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Jesus is the Son of God. That has been established. I must always start there. God brought Him into the world. The angels are a big deal in scripture. Even they are commanded to worship Jesus. That is huge. I must pay attention to how important Jesus is in God’s world.

Again, when he brings his firstborn into the world, he says, And let all God’s angels worship him. | Hebrews 1:6 (CSB)

Angels were extremely important in the Jewish religion, primarily because thousands of angels assisted in the giving of the Law at Mount Sinai. Since the theme of Hebrews is the superiority of the Messiah and His salvation to the Law of Moses, the writer would have to deal with the important subject of angels.

Angels are spiritual beings who serve primarily as messengers. The English word “angel” comes directly from a Greek word for messenger. In Luke 9:52, Jesus sent “messengers” ahead of him. Usually the same word is translated “angel” and is understood to mean a spiritual messenger from God. In the OT also, one Hebrew word can refer either to a human messenger or to a spiritual being. It is not always immediately clear which is meant, especially since angels sometimes appeared in human form. In certain passages, “the angel of God” or a similar phrase may refer to God delivering his own message in a “theophany” (appearance of God himself).

The term “firstborn” in the Bible does not always mean “born first.” God made Solomon the firstborn even though Solomon is listed tenth in the official genealogy. The title is one of rank and honor, for the firstborn receives the inheritance and the special blessing. The Messiah Jesus is the “Firstborn of all creation” because He created all things; and He is the highest of all who came back from the dead. When He came into the world, the angels worshiped Him (quoted from Deut. 32:43: “Heavens, rejoice with Him, let the sons of God pay Him homage!”). God commanded them to do so, which proves that Jesus the Messiah is God; for none of God’s angels would worship a mere creature.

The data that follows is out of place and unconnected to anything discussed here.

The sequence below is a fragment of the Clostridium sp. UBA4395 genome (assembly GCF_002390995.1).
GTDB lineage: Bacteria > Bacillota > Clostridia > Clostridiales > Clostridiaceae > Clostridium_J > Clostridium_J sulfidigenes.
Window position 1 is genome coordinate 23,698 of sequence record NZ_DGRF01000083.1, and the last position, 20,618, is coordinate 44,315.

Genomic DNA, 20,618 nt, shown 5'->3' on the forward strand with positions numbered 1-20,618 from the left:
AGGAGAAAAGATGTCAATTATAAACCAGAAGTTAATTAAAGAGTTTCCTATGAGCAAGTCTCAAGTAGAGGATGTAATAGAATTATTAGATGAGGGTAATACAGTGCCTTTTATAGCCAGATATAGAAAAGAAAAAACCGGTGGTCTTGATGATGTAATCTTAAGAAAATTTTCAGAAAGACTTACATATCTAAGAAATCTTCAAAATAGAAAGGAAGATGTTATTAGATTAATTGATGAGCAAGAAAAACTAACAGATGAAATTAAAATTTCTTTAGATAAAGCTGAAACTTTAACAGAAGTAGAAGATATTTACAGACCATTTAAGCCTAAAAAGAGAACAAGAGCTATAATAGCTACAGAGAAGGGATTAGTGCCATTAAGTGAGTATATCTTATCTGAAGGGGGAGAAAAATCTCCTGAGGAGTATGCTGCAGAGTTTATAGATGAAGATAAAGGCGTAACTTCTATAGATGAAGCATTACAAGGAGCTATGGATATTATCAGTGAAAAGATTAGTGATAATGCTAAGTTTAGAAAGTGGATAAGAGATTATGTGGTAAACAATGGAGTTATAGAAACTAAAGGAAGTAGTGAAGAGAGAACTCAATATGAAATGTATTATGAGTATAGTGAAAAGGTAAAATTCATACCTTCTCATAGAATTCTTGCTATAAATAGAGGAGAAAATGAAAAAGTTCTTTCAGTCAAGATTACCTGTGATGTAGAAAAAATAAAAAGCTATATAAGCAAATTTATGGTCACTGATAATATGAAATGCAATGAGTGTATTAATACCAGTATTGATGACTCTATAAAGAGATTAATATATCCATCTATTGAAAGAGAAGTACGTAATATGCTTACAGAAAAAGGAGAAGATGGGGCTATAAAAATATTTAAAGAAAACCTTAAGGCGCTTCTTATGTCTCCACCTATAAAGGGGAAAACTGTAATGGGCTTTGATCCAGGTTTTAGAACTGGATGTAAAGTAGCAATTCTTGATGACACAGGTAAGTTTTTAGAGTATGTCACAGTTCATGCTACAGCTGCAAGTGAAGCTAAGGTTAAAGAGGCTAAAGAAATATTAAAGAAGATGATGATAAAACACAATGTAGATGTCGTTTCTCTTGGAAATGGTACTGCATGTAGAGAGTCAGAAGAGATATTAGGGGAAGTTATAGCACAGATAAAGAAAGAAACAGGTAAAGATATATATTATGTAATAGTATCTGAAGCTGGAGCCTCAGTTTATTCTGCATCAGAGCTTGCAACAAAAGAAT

“When he God brings his firstborn again into the inhabited earth” we can learn that:

  • Implies the Son’s heavenly origin
  • Refers to the second coming (“again”)
  • Implies the Son’s preexistence as deity
  • Anticipates God’s having other sons and therefore the Son’s having brothers (see Hebrews 2:10–12)
  • Ranks the firstborn Son above them

Here is the literal translation:

1:5–6: For to which of the angels did he [God] ever say, “You’re my Son; today I’ve fathered you [Psalm 2:7]”? And again [to which of the angels did God ever say], “He’ll have me as [his] Father, and I’ll have him as [my] Son”? 6 And when he [God] brings [his] firstborn again into the inhabited [earth], he says, “And all God’s angels are to worship him [the firstborn]


Gundry, R. H. (2010). Commentary on the New Testament: Verse-by-Verse Explanations with a Literal Translation (p. 873). Peabody, MA: Hendrickson Publishers.

Wiersbe, W. W. (1996). The Bible exposition commentary (Vol. 2, pp. 280–281). Wheaton, IL: Victor Books.

Christian Standard Bible. (2017). Nashville, TN: Holman Bible Publishers.

Hearn, W. R., & Vos, H. F. (1988). Angel. In Baker encyclopedia of the Bible (Vol. 1, p. 88). Grand Rapids, MI: Baker Book House.